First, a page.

Police Accountability Report hosts Taya Graham and Stephen Janis examine key evidence holes in the official report on the mysterious death of Baltimore homicide detective Sean Suiter in 2017.
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In this week’s round-up of Baltimore news, Baltimore City State’s Attorney indicted, a devastating report about Baltimore police misconduct, and how it all connects.
New helicopters, more funding for strategies whose efficacy critics have questioned, and expensive payouts because of police corruption continue as Maryland’s governor claims police are being ‘defunded.’
When homicide detective Sean Suiter was shot dead in a West Baltimore alley in 2017, a high-stakes manhunt turned the city upside down. But as more evidence came out, the mystery behind Suiter’s death grew.
Needlessly chaotic: As infections surge, Baltimore public schools dive headfirst into in-person learning storm
Democrats and school officials in Blue cities like Baltimore are locked in a standoff with teachers’ unions and parents over what omicron could mean for school reopenings and students’ health.
For decades, the South Baltimore neighborhood has been a sacrifice zone beset by extractive and toxic industries with no concern for residents—and little has been done about it.
Council President Nick Mosby’s $1 homes legislation was challenged by housing advocates who worry this will serve savvy real estate professionals; one out-of-town developer called in to support.
In the final news roundup of this year: The many problems with the “revitalization” of Poppleton, Keith Davis Jr. rejects a plea, no more drug testing for city employees, and more.
‘Eminent domain is violent’: Poppleton residents show the city what development looks like for Black Baltimoreans
City officials walked through a neighborhood unmoored by a revitalization plan that was announced 15 years ago, has barely gotten started, and, according to its lifelong residents, has nearly destroyed their community.
In this week’s round-up of news, a rundown of the vetoes by Gov. Hogan that were and were not overturned, more money for unaccountable Baltimore cops, tenants with no heat organize, and more.
Failing to overturn a decriminalization veto means more incarceration and more overdoses.
In this week’s news roundup, Maryland cops call overtime “EASY MONEY,” a chat with Baltimore Harm Reduction Coalition, the latest on Nick Mosby’s $1 homes initiative, and more.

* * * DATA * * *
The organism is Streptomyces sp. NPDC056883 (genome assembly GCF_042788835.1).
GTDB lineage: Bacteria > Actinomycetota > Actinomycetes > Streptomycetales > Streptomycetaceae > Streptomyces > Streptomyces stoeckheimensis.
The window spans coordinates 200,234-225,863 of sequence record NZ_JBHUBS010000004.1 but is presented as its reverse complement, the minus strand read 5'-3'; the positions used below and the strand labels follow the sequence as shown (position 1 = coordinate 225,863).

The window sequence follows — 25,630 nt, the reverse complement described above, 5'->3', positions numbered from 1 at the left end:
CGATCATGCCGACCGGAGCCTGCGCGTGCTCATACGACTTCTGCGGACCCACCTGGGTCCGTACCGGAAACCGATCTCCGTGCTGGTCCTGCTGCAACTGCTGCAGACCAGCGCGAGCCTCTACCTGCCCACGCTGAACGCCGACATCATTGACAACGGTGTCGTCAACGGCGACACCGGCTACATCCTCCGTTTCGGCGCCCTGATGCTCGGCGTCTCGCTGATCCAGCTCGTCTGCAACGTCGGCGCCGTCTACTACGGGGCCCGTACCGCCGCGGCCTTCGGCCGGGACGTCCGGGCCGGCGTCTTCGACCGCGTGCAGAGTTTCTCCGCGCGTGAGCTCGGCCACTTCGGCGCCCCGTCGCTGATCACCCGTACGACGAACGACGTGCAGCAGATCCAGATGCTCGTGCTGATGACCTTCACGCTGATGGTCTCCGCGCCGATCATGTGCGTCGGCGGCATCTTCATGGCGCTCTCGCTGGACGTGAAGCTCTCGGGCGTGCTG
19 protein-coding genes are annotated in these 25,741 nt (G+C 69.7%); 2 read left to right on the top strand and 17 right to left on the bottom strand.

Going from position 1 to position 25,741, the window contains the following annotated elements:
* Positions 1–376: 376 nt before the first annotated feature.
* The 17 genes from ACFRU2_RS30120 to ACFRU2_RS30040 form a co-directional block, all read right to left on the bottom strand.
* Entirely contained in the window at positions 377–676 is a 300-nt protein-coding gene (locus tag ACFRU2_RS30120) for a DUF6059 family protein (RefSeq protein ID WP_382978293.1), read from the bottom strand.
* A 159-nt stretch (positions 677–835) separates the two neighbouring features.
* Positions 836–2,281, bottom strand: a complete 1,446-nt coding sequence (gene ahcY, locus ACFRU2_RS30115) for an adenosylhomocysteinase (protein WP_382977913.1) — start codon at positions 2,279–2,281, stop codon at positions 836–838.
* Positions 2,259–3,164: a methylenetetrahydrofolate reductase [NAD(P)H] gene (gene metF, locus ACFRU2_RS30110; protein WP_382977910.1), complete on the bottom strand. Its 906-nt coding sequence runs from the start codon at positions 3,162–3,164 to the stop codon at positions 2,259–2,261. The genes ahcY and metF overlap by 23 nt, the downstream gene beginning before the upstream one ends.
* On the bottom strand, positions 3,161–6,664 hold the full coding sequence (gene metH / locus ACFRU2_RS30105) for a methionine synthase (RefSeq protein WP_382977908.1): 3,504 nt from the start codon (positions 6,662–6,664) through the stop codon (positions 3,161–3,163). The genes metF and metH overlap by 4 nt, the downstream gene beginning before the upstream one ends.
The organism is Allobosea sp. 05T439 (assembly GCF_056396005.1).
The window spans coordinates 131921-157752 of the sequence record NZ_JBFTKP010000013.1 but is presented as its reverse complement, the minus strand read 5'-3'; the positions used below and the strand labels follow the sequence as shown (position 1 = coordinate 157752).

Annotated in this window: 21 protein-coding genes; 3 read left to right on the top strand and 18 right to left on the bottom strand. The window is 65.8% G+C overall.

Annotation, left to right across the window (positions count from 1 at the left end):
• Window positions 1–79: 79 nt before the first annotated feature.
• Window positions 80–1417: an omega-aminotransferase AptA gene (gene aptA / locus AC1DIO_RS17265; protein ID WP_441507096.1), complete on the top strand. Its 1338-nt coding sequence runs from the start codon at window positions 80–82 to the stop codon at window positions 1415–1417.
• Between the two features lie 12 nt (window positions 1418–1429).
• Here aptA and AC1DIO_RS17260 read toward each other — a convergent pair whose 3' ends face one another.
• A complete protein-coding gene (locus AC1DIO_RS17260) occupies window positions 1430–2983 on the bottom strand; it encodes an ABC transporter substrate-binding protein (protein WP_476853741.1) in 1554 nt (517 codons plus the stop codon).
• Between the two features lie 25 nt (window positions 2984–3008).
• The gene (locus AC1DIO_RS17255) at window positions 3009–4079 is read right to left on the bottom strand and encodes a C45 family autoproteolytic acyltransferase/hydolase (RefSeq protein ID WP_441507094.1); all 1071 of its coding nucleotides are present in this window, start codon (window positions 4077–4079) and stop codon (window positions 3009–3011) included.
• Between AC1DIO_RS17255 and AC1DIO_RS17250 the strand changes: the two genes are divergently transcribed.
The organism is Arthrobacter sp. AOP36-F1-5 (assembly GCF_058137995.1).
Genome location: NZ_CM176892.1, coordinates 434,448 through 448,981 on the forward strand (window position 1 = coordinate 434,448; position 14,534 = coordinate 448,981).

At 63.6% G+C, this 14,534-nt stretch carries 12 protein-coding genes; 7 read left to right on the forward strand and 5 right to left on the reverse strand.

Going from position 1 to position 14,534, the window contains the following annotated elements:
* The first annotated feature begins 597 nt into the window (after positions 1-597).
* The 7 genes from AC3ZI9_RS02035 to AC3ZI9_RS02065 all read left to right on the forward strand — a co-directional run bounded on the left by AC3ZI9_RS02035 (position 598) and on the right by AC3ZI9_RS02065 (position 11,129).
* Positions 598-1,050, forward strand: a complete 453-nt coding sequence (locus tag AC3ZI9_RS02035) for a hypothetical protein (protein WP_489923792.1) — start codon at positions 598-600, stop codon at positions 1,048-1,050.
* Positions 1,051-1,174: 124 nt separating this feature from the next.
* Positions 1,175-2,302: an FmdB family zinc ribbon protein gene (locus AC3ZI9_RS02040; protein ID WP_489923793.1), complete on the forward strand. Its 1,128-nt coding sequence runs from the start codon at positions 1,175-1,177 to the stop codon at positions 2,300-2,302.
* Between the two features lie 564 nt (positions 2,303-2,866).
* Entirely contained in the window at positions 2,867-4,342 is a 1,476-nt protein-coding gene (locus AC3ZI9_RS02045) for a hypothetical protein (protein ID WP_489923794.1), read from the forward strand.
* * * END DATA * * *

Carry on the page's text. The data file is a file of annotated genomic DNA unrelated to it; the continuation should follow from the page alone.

After years of relying on fresh produce from a local urban farm, Baltimore’s Cherry Hill neighborhood is rallying together to save their farm from the city’s eviction notice.
Little legislative movement in Maryland over the past two years has left people who use drugs more vulnerable and even less safe.
City Council President Nick Mosby wants to resurrect a decades-old program, but housing advocates warn it won’t solve Baltimore’s housing crisis and instead helps out developers.
In this week’s roundup of news: Mosby’s dollar houses program, a conversation with Baltimore Museum of Art workers about unionizing, Black trans youth protest Central Booking conditions, and more.
From security guards and visitor services to art installers and curators, workers at the renowned Baltimore Museum of Art are fighting to form a “wall-to-wall” union. In this video installment of Battleground Baltimore, we sit down with two worker-organizers involved in the union drive.
Governor Larry Hogan visited Baltimore businesses in Waverly to tout pandemic-relief funding, then used the photo op to suggest community support for his ‘refund the police’ initiative.
In a follow-up to Battleground Baltimore’s August reporting, Councilperson Ryan Dorsey calls attention to ‘implicit bias’ in traffic policing.
In this week’s roundup of news, some clarity on the city’s water billing issues, defense attorneys respond to Mosby’s dirty cops list, a man shot by police receives $240,000 settlement, and more.
Activists and some city council members pushed back last week against the planned approval of $759,500 for the gunshot detection technology, deferring the vote. Today, the funding was unanimously approved.
In this week’s roundup of news, a majority of Marylanders support cannabis and abortion rights, a major union endorsement for Tom Perez’s run for governor, and more.
Shocking no one, Baltimore City cops join growing nationwide opposition to COVID-19 vaccine mandates
Reflecting a troubling national trend that perpetuates the ongoing public health crisis under the guise of “freedom,” Baltimore City’s police union is protesting Baltimore Mayor Brandon Scott’s vaccination mandate for City employees.
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